You can see most of it in the drawing, I guess. It's worth pointing out here that the interior design was basically defined by how I expected to use the bus: mostly in campgrounds, or maybe in friends' back acreages, and maybe the occasional boondocking setup. The goal for me and my family wouldn't be to just be in the bus all the time; it's supposed to be a basecamp for hiking trips, climbing trips, fishing trips, and stuff like that. Ideally, we would do most of our cooking and eating outside, but there would be enough space inside the bus for that, in case of bad weather.

In order to maximize the space, I also planned an awning on one side of the bus, and a roof deck up top. That would give us a lot of ways to use the bus, and space outside to spread out and still feel like we were connected to what was going on inside.

So then I started building stuff.
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Old 10-12-2018, 09:43 AM   #9
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I started building bunks first.

Maybe it goes without saying, but I realized that to make bunkbeds that make sense in a skoolie, you have to build them low. I actually made mine so that the frame that would support the bottom bunk would be *under* the chair rail. That would make the beds really low, to the point that there wouldn't be much storage space underneath, but in my case, most of the space would be taken up by the wheel wells (and on one side, the rear heater, which I left in place) anyway.



I went with a simple build, using 2x4s. Doing this wasn't too complicated, but since I wanted the actual platform of the bed (made from plywood/OSB) to lie right on the chair rail, I had to notch the end boards with a jigsaw so they'd fit nicely under the rail. You can sort of see it in the picture above. So the bottom bunks actually don't have a wood piece running along the wall; the platform of the bed just rests on the chair rail. End rails have holes drilled through them so they can be bolted into the chair rail.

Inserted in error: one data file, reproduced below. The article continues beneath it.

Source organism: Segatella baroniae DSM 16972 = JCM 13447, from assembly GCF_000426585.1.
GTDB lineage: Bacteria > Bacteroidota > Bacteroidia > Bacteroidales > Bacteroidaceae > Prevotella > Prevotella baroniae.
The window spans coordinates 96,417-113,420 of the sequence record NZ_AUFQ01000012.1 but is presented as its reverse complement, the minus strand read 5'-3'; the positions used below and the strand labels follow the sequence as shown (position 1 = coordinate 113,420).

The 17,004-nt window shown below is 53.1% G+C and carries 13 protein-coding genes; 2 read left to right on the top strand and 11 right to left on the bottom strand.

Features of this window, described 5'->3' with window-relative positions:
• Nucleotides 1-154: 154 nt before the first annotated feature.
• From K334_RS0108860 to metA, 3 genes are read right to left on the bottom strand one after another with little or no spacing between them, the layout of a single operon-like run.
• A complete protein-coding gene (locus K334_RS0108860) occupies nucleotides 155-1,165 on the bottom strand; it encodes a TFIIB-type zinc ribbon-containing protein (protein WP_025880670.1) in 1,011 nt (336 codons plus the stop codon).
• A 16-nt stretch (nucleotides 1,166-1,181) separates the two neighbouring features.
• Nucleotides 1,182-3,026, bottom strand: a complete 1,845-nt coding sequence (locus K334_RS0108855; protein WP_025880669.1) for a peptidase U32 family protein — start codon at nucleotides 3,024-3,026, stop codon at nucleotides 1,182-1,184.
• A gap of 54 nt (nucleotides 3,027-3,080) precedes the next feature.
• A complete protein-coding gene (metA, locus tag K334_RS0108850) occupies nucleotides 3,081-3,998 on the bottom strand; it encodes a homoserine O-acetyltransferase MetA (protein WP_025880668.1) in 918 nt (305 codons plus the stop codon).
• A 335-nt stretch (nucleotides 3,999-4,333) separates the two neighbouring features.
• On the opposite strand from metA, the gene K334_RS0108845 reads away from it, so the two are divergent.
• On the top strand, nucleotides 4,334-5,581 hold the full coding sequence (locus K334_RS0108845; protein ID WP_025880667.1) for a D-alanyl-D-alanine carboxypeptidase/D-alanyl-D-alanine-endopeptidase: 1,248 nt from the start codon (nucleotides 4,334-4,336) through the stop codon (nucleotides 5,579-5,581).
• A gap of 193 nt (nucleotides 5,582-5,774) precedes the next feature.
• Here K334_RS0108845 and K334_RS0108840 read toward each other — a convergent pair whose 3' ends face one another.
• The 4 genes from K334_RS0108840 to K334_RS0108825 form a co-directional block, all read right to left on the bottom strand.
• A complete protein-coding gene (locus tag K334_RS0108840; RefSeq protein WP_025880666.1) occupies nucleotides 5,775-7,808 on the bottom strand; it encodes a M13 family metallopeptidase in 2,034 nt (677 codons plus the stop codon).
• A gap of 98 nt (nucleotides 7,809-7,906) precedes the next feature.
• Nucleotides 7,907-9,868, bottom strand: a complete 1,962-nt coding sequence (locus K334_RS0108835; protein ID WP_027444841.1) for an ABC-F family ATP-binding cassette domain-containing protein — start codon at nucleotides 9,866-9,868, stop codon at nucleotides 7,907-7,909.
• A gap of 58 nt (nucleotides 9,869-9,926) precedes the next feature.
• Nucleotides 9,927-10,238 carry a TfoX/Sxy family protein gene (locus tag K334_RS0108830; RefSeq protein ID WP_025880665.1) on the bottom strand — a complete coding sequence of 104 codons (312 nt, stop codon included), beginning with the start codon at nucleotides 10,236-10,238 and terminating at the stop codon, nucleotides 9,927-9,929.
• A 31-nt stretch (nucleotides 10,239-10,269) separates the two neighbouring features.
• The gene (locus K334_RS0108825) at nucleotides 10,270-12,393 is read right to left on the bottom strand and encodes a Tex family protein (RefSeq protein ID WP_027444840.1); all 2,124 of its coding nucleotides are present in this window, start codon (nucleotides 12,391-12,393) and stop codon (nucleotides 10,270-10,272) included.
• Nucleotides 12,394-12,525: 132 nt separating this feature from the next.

The top bunks are exactly halfway up the windows, which I find gives just enough room for the people on top and bottom to be able to move around with some degree of comfort. The top bunks *do* have a wooden rail running along the windows, and that rail is screwed into the ribs between the windows.

For the outer long wooden rails of the bunks, I had this nicer wood that I'd gotten for free awhile back on Craigslist, so I used that stuff. Along the inner edge of those, and along the window-side top bunk rails, I screwed in 2x2s that would support the actual plywood platforms that the mattresses would rest on.



I used OSB for the actual platforms of the beds, since I'm on a budget and am doing as much as possible using free/secondhand stuff. Some good, thick plywood would have been nicer, but the bunks turned out well and I just left the windows open for a few sunny days to let any fumes out from the OSB. I attached the high posts to the ceiling using right-angle brackets that I slightly bent to fit. I just ran sheet metal screws through the posts closest to the windows, since they were cut at a sharp angle anyway and I could go right through them into the ceiling. Anyway, in the end, it all turned out pretty well:



Oh, I should mention the dimensions, because they relate to the mattresses I want to use. I built the bunks so that the platform space is 26.5 x 75 inches. Combined with the outer bunk rails, the beds end up coming about 28 inches out from the wall of the bus. Why these numbers? Well, a full-size mattress measures 53 x 75 inches, so I figured I'd make the bunks the right size so that I could cut a full-size foam pad in half, and have two bunk mattresses.

Those are narrow bunks -- considerably narrower than twin-size mattresses. But they're wider than the Coleman cots we've used for a long time (those are probably 23 inches wide or so), and we're not big people. I'm the biggest in our family, and I'm 5'11" and 155 pounds, and I can sleep on the bunks totally comfortably. At any rate, these are mainly for the kids, and our oldest is 11, so even if they grew up to need bigger beds, it would be awhile.